Upon first listen to What Happens Next, what struck me most was the lack of specificity regarding its politics. But after going back and revisiting Gang of Four’s discography, I realized they have never been all that specific in their criticisms of consumerism, warfare, and conformity in general. Rather than offer solutions or form any sort of fine-tuned narrative, their lyrics have always been more rooted in the anxiety that stems from the great human rat race, not actually breaking down the race itself. And yet, songs like “Damaged Goods” and “Anthrax” still feel like effective calls-to-arms because of their nervous, powerful charge. If Go4’s phrases weren’t politically specific, their energy sure was.
Naturally, such an energetic band is at their best when the songs arrive in a tightly packaged groove, and What Happens Next is their least groovy album. That’s not entirely a bad thing. Slowing down the rhythm and handing the vocal reins from Jon King — who left the band in 2012 after Content — to John “Gaoler” Sterry is sonically adventurous territory for Go4. But the shift also further highlights the histrionic vagueness of the lyrics, a vagueness that saps that aforementioned energy out of several songs and renders any kind of political message ineffective.
Much of this has to do with Sterry’s voice. Unlike King, who had a bark that conveyed more urgency than dread, Go4’s new lead singer shrouds every word that passes his lips in ominous drama. The first line of medium-paced opener “Where the Nightingale Sings” reads “Turn your back on London’s bitter pride/ In melancholic isolation.” It’s a lyric already loaded with clunky doom and gloom on paper, but Sterry slathers it in even more despair, going the extra mile to let you know just how sinister the current state of his band’s native country is. Of course, by doing so, the song ends up not sounding sinister at all, just over the top. A similar thing happens in “Obey the Ghost”, when Andy Gill, the group’s sole original member, goes full-on ’90s industrial with his guitar while Sterry wails about how addicted we are to Facebook. It feels tired when any artist so blatantly criticizes social media in a song, regardless of their age (it was just as lame when young bucks Parquet Courts did it), especially when your own Facebook page has over 67,000 likes and counting.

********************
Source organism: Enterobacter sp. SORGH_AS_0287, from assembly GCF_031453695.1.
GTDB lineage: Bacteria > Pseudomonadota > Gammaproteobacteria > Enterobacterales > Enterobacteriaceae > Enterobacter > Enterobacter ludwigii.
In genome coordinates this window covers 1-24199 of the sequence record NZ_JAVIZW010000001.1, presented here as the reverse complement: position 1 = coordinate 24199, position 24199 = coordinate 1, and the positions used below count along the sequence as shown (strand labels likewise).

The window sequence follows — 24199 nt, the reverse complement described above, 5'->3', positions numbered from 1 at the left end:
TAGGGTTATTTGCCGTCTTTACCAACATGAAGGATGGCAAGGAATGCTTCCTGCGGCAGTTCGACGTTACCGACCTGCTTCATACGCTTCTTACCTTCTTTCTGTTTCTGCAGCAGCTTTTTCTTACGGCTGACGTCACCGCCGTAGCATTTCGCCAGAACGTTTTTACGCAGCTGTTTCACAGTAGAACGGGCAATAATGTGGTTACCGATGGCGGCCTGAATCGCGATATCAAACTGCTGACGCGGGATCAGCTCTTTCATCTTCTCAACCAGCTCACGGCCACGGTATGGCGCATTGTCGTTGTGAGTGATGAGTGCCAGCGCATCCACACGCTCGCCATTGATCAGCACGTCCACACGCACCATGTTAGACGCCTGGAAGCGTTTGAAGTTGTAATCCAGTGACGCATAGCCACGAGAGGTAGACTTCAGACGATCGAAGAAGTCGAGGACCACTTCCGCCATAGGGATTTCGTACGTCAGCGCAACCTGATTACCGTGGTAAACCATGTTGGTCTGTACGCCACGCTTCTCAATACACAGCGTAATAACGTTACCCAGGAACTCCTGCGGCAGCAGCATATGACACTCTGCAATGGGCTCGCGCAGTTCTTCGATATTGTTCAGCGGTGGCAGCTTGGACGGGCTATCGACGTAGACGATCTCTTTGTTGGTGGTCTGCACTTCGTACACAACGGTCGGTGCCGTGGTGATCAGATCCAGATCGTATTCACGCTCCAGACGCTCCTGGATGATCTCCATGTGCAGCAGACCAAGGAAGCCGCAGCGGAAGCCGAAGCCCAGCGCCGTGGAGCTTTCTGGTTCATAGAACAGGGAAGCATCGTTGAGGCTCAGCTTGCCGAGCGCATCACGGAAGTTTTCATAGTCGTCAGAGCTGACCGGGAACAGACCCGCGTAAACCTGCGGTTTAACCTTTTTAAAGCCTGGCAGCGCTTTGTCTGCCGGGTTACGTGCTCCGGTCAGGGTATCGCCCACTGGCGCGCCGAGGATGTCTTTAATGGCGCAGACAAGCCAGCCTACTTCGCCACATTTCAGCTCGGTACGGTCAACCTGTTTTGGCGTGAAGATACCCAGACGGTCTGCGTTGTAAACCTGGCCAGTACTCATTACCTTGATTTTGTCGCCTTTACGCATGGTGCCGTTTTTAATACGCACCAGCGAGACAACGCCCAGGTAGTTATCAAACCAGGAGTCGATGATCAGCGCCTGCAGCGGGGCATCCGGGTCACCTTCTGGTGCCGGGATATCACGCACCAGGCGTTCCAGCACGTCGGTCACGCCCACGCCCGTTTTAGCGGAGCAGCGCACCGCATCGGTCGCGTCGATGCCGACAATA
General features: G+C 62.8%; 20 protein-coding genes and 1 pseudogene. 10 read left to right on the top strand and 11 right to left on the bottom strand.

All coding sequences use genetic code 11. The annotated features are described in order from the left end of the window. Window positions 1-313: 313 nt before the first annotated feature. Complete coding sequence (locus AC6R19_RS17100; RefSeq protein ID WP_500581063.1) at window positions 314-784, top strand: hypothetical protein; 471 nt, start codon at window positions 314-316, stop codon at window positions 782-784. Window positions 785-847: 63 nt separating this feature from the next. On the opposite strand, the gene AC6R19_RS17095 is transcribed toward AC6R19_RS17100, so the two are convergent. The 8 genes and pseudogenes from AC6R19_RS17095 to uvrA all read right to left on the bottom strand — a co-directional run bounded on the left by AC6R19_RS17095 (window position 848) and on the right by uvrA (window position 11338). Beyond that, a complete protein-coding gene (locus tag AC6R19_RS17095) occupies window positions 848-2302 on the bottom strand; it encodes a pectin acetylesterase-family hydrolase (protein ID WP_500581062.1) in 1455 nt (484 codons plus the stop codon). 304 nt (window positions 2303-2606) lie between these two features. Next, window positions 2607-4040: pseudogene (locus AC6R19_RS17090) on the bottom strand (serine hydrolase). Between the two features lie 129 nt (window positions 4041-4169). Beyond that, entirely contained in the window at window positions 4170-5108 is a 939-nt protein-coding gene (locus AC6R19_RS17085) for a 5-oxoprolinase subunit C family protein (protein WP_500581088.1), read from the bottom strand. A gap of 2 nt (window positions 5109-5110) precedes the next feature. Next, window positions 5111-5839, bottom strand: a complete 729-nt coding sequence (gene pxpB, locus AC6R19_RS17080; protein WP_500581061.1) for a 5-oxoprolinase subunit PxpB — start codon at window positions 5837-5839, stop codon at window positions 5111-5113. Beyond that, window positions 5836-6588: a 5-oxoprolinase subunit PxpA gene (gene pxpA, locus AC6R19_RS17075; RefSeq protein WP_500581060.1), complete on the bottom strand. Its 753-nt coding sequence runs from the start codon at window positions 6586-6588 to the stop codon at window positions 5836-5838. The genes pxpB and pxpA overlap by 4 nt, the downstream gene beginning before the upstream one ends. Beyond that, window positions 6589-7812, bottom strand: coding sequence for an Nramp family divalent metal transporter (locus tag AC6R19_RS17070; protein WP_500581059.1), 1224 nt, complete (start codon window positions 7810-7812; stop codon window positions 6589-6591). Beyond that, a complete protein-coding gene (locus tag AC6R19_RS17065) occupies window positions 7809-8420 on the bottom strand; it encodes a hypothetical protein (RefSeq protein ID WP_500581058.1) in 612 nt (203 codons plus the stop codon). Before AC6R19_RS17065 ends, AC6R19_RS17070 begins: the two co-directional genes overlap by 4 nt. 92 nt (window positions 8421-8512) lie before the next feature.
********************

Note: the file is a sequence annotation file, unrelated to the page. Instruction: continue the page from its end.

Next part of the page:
The album does hit a danceable stride early on with three of its songs, two of which are driven by The Kills’ Alison Mosshart. And while the lyrics to “Broken Talk” aren’t much better than the rest of the record (“Redeemer of coupons in a lonely mall” — yeah, we get it, capitalism’s a drag), Mosshart’s sections blend in with Gill’s infectiously chromatic repetition instead of overpowering it, adding a bit of mystery to the subject matter. “England’s in My Bones” benefits from this formula as well, and “Isle of Dogs”, like many of the Gang’s best songs, gains momentum by relying primarily on the bass line for its melody. But the album dips into melancholic posturing once more with “The Dying Rays” thanks to its guest vocal by German superstar Herbert Grönemeyer, whose pipes here are shadowed by even more dark nights of the soul than Sterry’s. “Nothing to lose that’s not been lost,” he croons ever so seriously. He may as well be in a castle, sitting on the cold stones of a windowsill and pouring his heart out to the moon. Gang of Four have always been emotional in their own way, but when the emotions are broadcast so loudly, they drown out the anxiety. They drown out the energy.
Essential Tracks: “Broken Talk”, “Isle of Dogs”